The United States has the second highest incarceration rate in the world, behind only the Seychelles Islands (in the middle of the Indian Ocean) and nearly 7 times higher than Canada and 10 times higher than Norway. https://en.wikipedia.org/wiki/United_States_incarceration_rate and https://en.wikipedia.org/wiki/Comparison_of_United_States_incarceration_rate_with_other_countries Within the United States, California’s incarceration rate is about average, twice as high as Maine and Minnesota and half as high as Louisiana. https://en.wikipedia.org/wiki/List_of_U.S._states_by_incarceration_and_correctional_supervision_rate With the war on drugs, three strikes, mandatory minimum sentences, increased sentences, restrictions on judicial discretion in sentencing and a steady stream of tough on crime bills, California’s prison population increased by 500% between the early 1980s and 2000. https://en.wikipedia.org/wiki/Prisons_in_California The state built 23 new prisons, however, the rate of prison bed growth failed to keep up with rate and increasing length of incarcerations and the Supreme Court found California’s prison conditions (some prisons were at 300% of capacity) violated the US Constitution’s ban on cruel and unusual punishment – giving California a choice between building even more prisons or beginning to reform its criminal justice system. California’s spending on prisons increased at a phenomenal rate over several decades, but little attention was paid to rehabilitation and other services which would prevent recidivism when prisoners were released.
After the Supreme Court’s rulings, California chose to reduce its prison population of non-violent, non-sexual offenders. It enacted two laws: realignment and Proposition 47 which have shifted state prison populations of non-violent, non-violent and non sexual offenders to county jails (maximum incarceration of one year) and reclassified some drug offenses and minor property crimes as misdemeanors (maximum incarceration of one year) rather than felonies.
California’s prison population fell from 187% of capacity to 136% of capacity, it is now meeting the federal court’s orders. http://www.ppic.org/main/publication_show.asp?i=702 Most offenders convicted of non-violent, non-sexual offenders have shifted to county jails; the remaining prisoners are serving very long terms. http://www.ppic.org/main/publication_show.asp?i=702 There are wide disparities in incarceration rates by county; some attributable to differing demographics and some attributable to differing attitudes among local law enforcement. http://www.mercurynews.com/2015/03/29/california-jails-wide-disparity-among-counties-incarceration-rates/ and http://casi.cjcj.org/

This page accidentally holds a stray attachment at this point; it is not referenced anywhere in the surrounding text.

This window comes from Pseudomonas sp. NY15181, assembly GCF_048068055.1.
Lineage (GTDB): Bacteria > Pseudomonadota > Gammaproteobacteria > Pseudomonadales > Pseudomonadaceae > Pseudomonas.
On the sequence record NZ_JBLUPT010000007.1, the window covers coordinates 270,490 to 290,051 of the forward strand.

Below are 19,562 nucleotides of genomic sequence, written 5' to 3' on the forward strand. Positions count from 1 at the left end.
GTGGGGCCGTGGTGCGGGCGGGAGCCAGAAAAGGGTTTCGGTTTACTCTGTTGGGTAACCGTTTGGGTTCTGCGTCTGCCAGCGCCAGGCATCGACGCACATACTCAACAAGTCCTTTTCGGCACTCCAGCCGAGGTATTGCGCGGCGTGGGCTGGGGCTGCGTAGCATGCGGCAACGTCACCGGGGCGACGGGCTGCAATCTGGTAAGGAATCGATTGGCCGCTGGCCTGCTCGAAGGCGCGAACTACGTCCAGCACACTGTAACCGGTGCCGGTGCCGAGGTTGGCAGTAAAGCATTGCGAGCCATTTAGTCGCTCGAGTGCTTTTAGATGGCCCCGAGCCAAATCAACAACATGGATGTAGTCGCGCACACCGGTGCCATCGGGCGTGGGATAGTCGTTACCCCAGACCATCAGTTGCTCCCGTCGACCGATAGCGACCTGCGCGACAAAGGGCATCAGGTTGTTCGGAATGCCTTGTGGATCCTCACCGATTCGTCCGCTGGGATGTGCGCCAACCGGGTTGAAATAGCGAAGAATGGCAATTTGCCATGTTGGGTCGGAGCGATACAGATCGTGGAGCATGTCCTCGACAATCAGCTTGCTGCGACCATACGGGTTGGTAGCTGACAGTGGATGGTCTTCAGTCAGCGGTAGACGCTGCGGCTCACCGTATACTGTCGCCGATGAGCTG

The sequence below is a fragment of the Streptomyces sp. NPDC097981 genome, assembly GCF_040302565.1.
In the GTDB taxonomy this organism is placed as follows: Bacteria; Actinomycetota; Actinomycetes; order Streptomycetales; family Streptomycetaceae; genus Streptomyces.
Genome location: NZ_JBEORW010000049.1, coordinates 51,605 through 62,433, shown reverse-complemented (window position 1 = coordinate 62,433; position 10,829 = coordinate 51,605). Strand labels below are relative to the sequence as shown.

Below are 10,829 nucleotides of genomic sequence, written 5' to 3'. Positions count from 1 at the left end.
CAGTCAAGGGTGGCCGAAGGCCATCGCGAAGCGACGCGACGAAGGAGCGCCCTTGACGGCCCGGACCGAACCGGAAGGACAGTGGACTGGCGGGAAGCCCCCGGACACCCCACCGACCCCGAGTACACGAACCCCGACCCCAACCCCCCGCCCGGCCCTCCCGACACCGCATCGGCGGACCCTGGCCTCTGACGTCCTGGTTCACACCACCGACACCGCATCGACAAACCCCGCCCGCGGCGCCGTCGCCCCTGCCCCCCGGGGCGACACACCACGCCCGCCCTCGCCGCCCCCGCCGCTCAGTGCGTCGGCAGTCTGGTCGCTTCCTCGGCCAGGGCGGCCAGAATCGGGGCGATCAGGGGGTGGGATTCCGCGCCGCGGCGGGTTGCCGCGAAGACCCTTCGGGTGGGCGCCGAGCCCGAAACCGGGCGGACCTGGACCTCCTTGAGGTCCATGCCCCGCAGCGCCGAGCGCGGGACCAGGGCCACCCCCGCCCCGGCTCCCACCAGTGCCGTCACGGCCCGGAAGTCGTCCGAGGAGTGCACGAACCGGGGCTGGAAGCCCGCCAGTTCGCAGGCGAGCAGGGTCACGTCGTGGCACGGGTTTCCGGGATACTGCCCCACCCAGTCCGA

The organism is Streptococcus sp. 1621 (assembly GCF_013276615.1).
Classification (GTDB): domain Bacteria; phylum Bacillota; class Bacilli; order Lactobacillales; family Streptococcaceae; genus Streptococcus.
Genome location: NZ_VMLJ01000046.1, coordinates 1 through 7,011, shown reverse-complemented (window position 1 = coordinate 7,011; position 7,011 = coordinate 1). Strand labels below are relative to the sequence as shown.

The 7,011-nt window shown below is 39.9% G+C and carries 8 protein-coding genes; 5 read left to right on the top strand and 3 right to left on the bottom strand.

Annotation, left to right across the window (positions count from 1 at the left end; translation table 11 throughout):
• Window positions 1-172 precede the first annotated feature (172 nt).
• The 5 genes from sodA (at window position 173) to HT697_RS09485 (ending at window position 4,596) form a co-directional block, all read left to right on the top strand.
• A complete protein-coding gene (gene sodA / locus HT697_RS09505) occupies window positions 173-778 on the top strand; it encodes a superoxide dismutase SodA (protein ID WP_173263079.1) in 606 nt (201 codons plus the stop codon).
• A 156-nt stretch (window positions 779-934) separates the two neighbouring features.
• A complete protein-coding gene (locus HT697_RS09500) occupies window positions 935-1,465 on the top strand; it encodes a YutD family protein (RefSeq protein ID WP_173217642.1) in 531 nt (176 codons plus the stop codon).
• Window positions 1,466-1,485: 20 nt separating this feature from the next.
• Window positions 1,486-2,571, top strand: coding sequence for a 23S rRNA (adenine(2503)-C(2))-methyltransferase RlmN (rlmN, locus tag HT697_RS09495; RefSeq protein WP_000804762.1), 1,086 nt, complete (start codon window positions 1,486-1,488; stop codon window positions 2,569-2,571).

Rates of incarceration vary widely by ethnicity in California -- with African Americans incarcerated at the rate of 3 per 100, whites ate 0.45 per 100 and Hispanics at 0.75 per 100 persons. http://www.prisonpolicy.org/profiles/CA.html
There are four ballot initiatives on the November ballot that would further reform California’s criminal justice system: Propositions 57, 62, 64 and 66:
Proposition 57: Its goal is both to reduce recidivism and prison overcrowding. It has two provisions: 1) Judges, not District Attorneys, would decide whether to try a juvenile as an adult and 2) Prisoners convicted of non-violent crimes who participate successfully in rehabilitation programs can qualify for earlier release in the discretion of prison officials, and those who have served their full sentence for their primary offense could qualify for parole. https://ballotpedia.org/California_Proposition_57,_Parole_for_Non-Violent_Criminals_and_Juvenile_Court_Trial_Requirements_(2016)
Supporters include: Governor Brown, LA Police Chief Charley Beck, the Democratic Party, Newt Gingrich, the Parole Officers, LA Chamber of Commerce, and the Catholic Bishops. The opponents are The Republican Party, many District Attorneys, Deputy Sheriffs and Police Chiefs.